ExxonMobil has made its ninth oil discovery offshore Guyana at the Hammerhead-1 well, marking its fifth discovery in the Stabroek Block in the past year.
The company said the latest find proves a “new play concept” for potential development. Drilling at the well found approximately 197 feet (60 meters) of high-quality, oil-bearing sandstone reservoir. The well was safely drilled to 13,862 feet (4,225 meters) depth in 3,373 feet (1,150 meters) of water. The Stena Carron drillship began drilling on July 27, 2018.
“The Hammerhead-1 discovery reinforces the potential of the Guyana basin, where ExxonMobil is already maximizing value for all stakeholders through rapid phased developments and accelerated exploration plans,” Steve Greenlee, the president of ExxonMobil Exploration Company was quoted as saying in a statement. “Development options for Hammer-head will take into account ongoing evaluation of reservoir data, including a well test,” he added.
The company will now undertake other analyses before it could give an estimated quantification of the discovery.
ExxonMobil has said that Guyana continues to play a significant role in its growth plans and that appraisals of the eight wells before Hammerhead-1 have not yet been completed and would mean that the 4 billion barrels of oil-equivalent recently announced could climb further.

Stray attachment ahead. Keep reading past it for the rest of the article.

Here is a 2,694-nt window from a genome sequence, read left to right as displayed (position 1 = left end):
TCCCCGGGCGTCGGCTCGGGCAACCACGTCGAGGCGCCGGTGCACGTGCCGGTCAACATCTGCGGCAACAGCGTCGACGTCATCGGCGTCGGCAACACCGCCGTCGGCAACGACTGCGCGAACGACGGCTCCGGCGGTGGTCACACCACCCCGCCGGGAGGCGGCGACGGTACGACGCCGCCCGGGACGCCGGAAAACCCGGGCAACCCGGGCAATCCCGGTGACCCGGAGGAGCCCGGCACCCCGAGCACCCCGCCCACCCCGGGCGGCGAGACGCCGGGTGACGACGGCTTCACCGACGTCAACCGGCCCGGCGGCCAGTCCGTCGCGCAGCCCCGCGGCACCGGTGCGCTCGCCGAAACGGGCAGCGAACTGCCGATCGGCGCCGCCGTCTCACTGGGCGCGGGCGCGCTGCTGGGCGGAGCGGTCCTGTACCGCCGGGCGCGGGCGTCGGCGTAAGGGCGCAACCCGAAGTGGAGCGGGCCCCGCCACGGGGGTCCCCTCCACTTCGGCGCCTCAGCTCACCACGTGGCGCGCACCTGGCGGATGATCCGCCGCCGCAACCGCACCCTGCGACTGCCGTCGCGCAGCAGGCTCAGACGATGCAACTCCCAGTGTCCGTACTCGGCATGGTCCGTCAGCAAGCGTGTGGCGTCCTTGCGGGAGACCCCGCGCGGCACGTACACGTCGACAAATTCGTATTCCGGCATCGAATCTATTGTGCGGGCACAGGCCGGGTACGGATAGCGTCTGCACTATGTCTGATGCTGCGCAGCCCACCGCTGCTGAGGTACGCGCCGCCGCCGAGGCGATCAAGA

Hammerhead-1 is situated approximately 13 miles (21 kilometers) southwest of the Liza-1 well and follows previous discoveries on the Stabroek Block at Liza, Liza Deep, Payara, Snoek, Turbot, Ranger, Pacora and Longtail. Those prior discoveries led to the announcement of an estimated recoverable resource of more than 4 billion oil-equivalent barrels and the potential for up to five floating production, storage and offloading (FPSO) vessels producing more than 750,000 barrels per day by 2025.
There is potential for additional production from significant undrilled targets and plans for swift exploration and appraisal drilling, ExxonMobil said.
And as announced at its second quarter earnings call, the company said that a second exploration vessel, the Noble Tom Madden, is due here in October to accelerate exploration of high potential opportunities and will begin drilling at the Pluma prospect, which is approximately 17 miles (27 kilometers) from Turbot.
Liza Phase 1, which is expected to begin producing oil by early 2020, will utilize the Liza Destiny FPSO vessel to produce up to 120,000 barrels of oil per day. Construction of the FPSO and subsea equipment is well advanced. Pending government and regulatory approvals, Phase 2 is intended for sanctioning by the end of this year. It will use a second FPSO designed to produce up to 220,000 barrels per day and is expected to be producing in 2022. A third development, Payara, will aim at sanctioning in 2019 and use an FPSO designed to produce approximately 180,000 barrels of oil per day as early as 2023.